Another day, another grant application in progress.
Looking forward to when I get to actually go do my research!
I am using these pictures as a reminder of what I am working towards.
Someone asked me yesterday, what my grants are for, so for those of you who don’t know, I am working towards my PhD in environmental sciences, and my research focuses on sea turtle biology and conservation. The grants I am applying for will (hopefully) fund this research. Most scientists have to come up with nearly all the funds to support their work, I am one of those scientists. It is hard work finding enough money to cover all expenses, which is why I am constantly applying for grants that my project qualifies for.
I work with critically endangered hawksbill sea turtles (Eretmochelys imbricata) in the Eastern Pacific ocean, specifically I do my field work in El Salvador and Nicaragua. This population of sea turtles exhibits very unusual behavior for sea turtles as they nest and forage (find food/eat) within mangrove estuaries, a behavior unique to this population (as far as we know).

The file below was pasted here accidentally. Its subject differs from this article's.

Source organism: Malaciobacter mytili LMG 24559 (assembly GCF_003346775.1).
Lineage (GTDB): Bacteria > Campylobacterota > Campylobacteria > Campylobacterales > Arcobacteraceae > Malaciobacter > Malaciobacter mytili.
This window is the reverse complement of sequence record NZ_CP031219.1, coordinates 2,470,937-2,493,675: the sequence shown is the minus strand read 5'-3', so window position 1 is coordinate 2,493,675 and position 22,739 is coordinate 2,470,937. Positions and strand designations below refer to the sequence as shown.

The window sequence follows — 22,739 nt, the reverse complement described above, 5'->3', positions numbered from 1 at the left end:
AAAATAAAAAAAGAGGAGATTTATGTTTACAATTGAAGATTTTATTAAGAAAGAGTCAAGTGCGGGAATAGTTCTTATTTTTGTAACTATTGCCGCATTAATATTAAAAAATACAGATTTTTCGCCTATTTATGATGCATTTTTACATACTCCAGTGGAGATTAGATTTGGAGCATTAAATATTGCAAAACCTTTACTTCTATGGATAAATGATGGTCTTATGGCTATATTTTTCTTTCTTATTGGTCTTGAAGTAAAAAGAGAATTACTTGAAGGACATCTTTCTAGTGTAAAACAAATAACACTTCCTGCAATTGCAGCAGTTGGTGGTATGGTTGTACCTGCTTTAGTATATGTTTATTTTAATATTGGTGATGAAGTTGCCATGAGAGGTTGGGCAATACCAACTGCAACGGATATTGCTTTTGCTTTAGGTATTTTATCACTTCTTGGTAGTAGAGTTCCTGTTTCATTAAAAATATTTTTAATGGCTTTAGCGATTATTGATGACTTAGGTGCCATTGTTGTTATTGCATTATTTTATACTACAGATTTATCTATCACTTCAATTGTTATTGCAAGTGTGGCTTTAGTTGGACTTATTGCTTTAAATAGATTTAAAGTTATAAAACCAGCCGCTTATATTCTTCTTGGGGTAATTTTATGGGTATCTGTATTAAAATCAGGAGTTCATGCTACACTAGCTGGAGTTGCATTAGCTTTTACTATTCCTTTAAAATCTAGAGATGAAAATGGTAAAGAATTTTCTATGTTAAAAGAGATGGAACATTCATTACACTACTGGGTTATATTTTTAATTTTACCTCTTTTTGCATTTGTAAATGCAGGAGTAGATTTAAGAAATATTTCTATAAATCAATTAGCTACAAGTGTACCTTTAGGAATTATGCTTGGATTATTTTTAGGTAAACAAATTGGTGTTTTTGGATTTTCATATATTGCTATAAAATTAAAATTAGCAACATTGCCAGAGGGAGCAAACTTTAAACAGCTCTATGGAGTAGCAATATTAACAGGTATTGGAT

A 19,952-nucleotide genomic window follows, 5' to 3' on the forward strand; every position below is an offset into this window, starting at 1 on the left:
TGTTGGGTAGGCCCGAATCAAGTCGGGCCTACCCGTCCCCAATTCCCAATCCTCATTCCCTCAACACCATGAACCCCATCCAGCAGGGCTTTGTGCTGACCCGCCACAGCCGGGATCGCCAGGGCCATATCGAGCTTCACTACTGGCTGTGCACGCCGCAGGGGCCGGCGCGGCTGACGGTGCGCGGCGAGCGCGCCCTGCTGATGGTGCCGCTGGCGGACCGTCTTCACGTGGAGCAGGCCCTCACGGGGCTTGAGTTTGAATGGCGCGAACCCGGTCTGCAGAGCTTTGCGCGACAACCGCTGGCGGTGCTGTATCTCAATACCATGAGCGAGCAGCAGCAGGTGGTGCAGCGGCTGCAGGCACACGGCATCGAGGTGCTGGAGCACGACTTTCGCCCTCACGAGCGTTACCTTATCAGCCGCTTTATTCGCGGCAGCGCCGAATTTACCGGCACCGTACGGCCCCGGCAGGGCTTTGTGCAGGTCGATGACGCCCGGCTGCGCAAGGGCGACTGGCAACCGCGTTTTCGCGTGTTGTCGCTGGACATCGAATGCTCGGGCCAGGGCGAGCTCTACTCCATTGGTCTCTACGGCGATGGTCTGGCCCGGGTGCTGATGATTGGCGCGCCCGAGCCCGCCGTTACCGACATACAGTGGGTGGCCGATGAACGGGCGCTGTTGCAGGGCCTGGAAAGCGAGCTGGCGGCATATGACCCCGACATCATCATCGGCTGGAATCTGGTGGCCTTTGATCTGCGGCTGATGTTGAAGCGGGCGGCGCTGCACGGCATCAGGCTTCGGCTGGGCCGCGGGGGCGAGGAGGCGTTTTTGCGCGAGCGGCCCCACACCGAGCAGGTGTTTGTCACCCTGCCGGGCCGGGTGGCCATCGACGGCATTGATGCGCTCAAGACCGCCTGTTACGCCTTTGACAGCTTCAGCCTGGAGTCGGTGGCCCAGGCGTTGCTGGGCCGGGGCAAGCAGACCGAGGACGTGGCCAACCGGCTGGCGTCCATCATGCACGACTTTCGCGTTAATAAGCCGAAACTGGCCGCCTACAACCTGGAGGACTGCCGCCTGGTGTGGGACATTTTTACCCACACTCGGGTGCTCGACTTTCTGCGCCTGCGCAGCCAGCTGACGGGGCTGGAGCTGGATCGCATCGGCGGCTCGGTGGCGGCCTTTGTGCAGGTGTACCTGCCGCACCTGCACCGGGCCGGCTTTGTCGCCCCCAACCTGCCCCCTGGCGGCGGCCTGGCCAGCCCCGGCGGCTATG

What we don’t know is where else they spend their time. Do they grow up in the estuaries or the open ocean? Do they migrate or stay nearby or even within these estuaries? These questions are important because in order to protect a species, we need to understand where it is first. My research integrates the social (via interviews) and natural sciences (e.g. catch-and-release studies) to try to figure that out.
I work closely with the fantastic non profit the Eastern Pacific Hawksbill Initiative (ICAPO, in Spanish). They offer volunteer opportunities where you can spend time at the field sites, work with sea turtles and help with our research and conservation efforts!